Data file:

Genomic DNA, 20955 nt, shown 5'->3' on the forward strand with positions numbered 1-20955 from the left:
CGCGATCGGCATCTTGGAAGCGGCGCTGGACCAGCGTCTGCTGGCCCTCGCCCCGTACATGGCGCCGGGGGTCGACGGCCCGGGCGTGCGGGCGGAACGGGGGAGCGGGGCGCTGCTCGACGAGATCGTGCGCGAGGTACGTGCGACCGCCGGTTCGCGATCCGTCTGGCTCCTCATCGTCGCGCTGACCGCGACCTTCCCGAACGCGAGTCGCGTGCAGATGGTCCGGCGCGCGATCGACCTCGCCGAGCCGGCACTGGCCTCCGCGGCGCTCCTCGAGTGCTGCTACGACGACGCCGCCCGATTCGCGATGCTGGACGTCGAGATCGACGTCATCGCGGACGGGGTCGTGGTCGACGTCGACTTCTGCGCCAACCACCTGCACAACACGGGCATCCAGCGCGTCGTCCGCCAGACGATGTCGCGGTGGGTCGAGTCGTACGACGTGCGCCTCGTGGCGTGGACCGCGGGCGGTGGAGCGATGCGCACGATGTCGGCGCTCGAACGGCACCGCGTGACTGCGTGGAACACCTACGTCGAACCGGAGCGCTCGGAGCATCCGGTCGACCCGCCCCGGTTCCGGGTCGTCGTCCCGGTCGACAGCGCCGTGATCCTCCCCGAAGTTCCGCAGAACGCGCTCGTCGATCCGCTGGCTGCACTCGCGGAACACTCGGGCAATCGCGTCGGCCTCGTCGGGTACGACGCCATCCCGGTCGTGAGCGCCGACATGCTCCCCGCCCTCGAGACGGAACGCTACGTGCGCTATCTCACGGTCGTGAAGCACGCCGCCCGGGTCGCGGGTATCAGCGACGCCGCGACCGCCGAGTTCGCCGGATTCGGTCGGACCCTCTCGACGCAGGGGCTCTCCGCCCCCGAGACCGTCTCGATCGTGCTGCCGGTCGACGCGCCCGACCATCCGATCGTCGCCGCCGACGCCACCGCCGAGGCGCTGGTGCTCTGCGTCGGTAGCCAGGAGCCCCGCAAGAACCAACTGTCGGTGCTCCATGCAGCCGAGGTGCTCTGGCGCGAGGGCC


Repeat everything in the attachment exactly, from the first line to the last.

Genomic DNA, 20955 nt, shown 5'->3' on the forward strand with positions numbered 1-20955 from the left:
CGCGATCGGCATCTTGGAAGCGGCGCTGGACCAGCGTCTGCTGGCCCTCGCCCCGTACATGGCGCCGGGGGTCGACGGCCCGGGCGTGCGGGCGGAACGGGGGAGCGGGGCGCTGCTCGACGAGATCGTGCGCGAGGTACGTGCGACCGCCGGTTCGCGATCCGTCTGGCTCCTCATCGTCGCGCTGACCGCGACCTTCCCGAACGCGAGTCGCGTGCAGATGGTCCGGCGCGCGATCGACCTCGCCGAGCCGGCACTGGCCTCCGCGGCGCTCCTCGAGTGCTGCTACGACGACGCCGCCCGATTCGCGATGCTGGACGTCGAGATCGACGTCATCGCGGACGGGGTCGTGGTCGACGTCGACTTCTGCGCCAACCACCTGCACAACACGGGCATCCAGCGCGTCGTCCGCCAGACGATGTCGCGGTGGGTCGAGTCGTACGACGTGCGCCTCGTGGCGTGGACCGCGGGCGGTGGAGCGATGCGCACGATGTCGGCGCTCGAACGGCACCGCGTGACTGCGTGGAACACCTACGTCGAACCGGAGCGCTCGGAGCATCCGGTCGACCCGCCCCGGTTCCGGGTCGTCGTCCCGGTCGACAGCGCCGTGATCCTCCCCGAAGTTCCGCAGAACGCGCTCGTCGATCCGCTGGCTGCACTCGCGGAACACTCGGGCAATCGCGTCGGCCTCGTCGGGTACGACGCCATCCCGGTCGTGAGCGCCGACATGCTCCCCGCCCTCGAGACGGAACGCTACGTGCGCTATCTCACGGTCGTGAAGCACGCCGCCCGGGTCGCGGGTATCAGCGACGCCGCGACCGCCGAGTTCGCCGGATTCGGTCGGACCCTCTCGACGCAGGGGCTCTCCGCCCCCGAGACCGTCTCGATCGTGCTGCCGGTCGACGCGCCCGACCATCCGATCGTCGCCGCCGACGCCACCGCCGAGGCGCTGGTGCTCTGCGTCGGTAGCCAGGAGCCCCGCAAGAACCAACTGTCGGTGCTCCATGCAGCCGAGGTGCTCTGGCGCGAGGGCC